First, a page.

(mouse over papers to see full abstracts)
Adapting numerical representations of lung contours using Case-Based Reasoning and Artificial Neural Networks
In case of a radiological emergency situation involving accidental human exposure, a dosimetry evaluation must be established as soon as possible. In most cases, this evaluation is based on numerical representations and models of subjects. Unfortunately, personalised and realistic human representations are often unavailable for the exposed subjects. However, accuracy of treatment depends on the similarity of the phantom to the subject. The EquiVox platform (Research of Equivalent Voxel phantom) developed in this study uses Case-Based Reasoning principles to retrieve and adapt, from among a set of existing phantoms, the one to represent the subject. This paper introduces the EquiVox platform and Artificial Neural Networks developed to interpolate the subject’s 3D lung contours. The results obtained for the choice and construction of the contours are presented and discussed.
A Case-Based Approach to Cross Domain Sentiment Classification
This paper considers the task of sentiment classification of subjective text across many domains, in particular on scenarios where no in-domain data is available. Motivated by the more general applicability of such methods, we propose an extensible approach to sentiment classification that leverages sentiment lexicons and out-of-domain data to build a case-based system where solutions to past cases are reused to predict the sentiment of new documents from an unknown domain. In our approach the case representation uses a set of features based on document statistics, while the case solution stores sentiment lexicons employed on past predictions allowing for later retrieval and reuse on similar documents. The case-based nature of our approach also allows for future improvements since new lexicons and classification methods can be added to the case base as they become available. On a cross domain experiment our method has shown robust results when compared to a baseline single-lexicon classifier where the lexicon has to be pre-selected for the domain in question.
Case-Based Project Scheduling
This paper presents a new approach for solving the Resource-Constrained Project Scheduling Problem using Case-Based Reasoning in a constructive way. Given a project to be scheduled our method retrieves similar projects scheduled in the past, selects the most similar project, and reuses as much as possible from the old solution to build a schedule for the project at hand. The result of this process is a partial schedule that is later extended and revised to produce a complete and valid schedule by a modified version of the Serial Schedule Generation Scheme. We present experimental results showing that our approach works well under reasonable assumptions. Finally, we describe several ways to modify our algorithm in the future so as to obtain even better results.
Opponent Type Adaptation for Case-Based Strategies in Adversarial Games
We describe an approach for producing exploitive and adaptive case-based strategies in adversarial games. We describe how adaptation can be applied to a precomputed, static case-based strategy in order to allow the strategy to rapidly respond to changes in an opponent's playing style. The exploitive strategies produced by this approach tend to hover around a precomputed solid strategy and adaptation is applied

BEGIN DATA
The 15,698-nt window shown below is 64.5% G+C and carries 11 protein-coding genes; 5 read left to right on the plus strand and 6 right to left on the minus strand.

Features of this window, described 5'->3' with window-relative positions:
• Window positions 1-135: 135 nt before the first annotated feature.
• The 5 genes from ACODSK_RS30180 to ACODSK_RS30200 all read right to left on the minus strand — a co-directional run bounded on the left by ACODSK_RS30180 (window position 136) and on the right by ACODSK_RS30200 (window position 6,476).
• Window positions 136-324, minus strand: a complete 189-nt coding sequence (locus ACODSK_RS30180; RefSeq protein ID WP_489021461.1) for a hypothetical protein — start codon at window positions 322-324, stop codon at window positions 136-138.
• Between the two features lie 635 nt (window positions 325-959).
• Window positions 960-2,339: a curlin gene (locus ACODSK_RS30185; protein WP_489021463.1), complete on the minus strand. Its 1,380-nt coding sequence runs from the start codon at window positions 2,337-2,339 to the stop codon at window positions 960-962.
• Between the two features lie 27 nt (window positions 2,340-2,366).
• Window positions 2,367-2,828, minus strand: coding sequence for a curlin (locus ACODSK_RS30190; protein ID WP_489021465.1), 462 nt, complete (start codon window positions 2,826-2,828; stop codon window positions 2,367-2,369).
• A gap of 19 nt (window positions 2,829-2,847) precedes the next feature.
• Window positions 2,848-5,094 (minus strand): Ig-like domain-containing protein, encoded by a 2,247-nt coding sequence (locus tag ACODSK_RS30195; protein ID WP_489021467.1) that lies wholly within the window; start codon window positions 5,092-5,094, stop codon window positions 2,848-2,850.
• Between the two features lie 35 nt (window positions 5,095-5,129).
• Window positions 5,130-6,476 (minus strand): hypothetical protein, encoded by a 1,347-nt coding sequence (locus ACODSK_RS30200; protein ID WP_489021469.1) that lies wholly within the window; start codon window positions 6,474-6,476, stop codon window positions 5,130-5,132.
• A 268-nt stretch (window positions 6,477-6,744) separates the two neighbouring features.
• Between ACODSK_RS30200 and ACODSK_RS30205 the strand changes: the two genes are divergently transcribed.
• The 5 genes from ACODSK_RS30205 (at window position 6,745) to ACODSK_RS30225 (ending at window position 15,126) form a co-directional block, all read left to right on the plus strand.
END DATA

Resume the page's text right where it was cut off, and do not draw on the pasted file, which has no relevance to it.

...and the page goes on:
directly to the precomputed strategy once enough information has been gathered to classify the current opponent type. The use of a precomputed, seed strategy avoids performance degradation that can take place when little is known about an opponent. This allows our approach an advantage over other exploitive strategies whose playing decisions rely on large, individual opponent models constructed from scratch. We evaluate the approach within the experimental domain of two-player Limit Texas Hold'em poker.
A Case-Based Solution to the Cold-Start Problem in Group Recommenders
We extend a group recommender system with a case base of previous group recommendation events. We show that this offers a potential solution to the cold-start problem. Suppose a group recommendation is sought but one of the group members is a new user who has few item ratings. We can copy ratings into this user's profile from the profile of the most similar user in the most similar group from the case base. In other words, we copy ratings from a user who played a similar role in some previous group event. We show that copying in this way, i.e. conditioned on groups, is superior to copying nothing and also superior to copying ratings from the most similar user known to the system.
Exploiting Extended Search Sessions for Recommending Search Experiences in the Social Web
HeyStaks is a case-based social search system that allows users to create and share case bases of search experiences (called staks) and uses these staks as the basis for result recommendations at search time. These recommendations are added to conventional results from Google and Bing so that searchers can benefit from more focused results from people they trust on topics that matter to them. An important point of friction in HeyStaks is the need for searchers to select their search context (that is, their active stak) at search time. In this paper we extend previous work that attempts to eliminate this friction by automatically recommending an active stak based on the searchers context (query terms, Google results, etc.) and demonstrate significant improvements in stak recommendation accuracy.
GENA: A Case-Based Approach to the Generation of Audio-visual Narratives